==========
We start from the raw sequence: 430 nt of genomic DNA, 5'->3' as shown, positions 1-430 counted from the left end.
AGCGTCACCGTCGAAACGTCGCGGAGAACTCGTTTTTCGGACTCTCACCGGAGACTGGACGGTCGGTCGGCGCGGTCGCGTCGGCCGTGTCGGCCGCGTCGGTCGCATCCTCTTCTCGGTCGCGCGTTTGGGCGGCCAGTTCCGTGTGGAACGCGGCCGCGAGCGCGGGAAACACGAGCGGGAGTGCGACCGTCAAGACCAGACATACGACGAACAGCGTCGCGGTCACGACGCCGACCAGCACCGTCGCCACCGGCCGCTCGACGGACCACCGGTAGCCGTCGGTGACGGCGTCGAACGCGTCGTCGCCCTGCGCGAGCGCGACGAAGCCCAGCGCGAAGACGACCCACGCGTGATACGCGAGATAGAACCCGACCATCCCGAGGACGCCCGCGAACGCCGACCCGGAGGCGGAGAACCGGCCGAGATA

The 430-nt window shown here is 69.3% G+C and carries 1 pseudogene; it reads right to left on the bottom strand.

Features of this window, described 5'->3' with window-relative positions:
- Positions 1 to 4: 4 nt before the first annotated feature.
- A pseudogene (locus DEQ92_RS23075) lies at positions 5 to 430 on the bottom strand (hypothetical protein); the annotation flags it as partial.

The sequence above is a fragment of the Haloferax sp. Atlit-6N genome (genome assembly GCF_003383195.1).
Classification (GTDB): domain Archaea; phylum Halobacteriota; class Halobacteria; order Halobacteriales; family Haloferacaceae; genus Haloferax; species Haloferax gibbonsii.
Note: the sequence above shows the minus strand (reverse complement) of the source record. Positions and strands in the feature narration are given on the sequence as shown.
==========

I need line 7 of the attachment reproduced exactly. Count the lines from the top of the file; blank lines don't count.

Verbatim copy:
The sequence above is a fragment of the Haloferax sp. Atlit-6N genome (genome assembly GCF_003383195.1).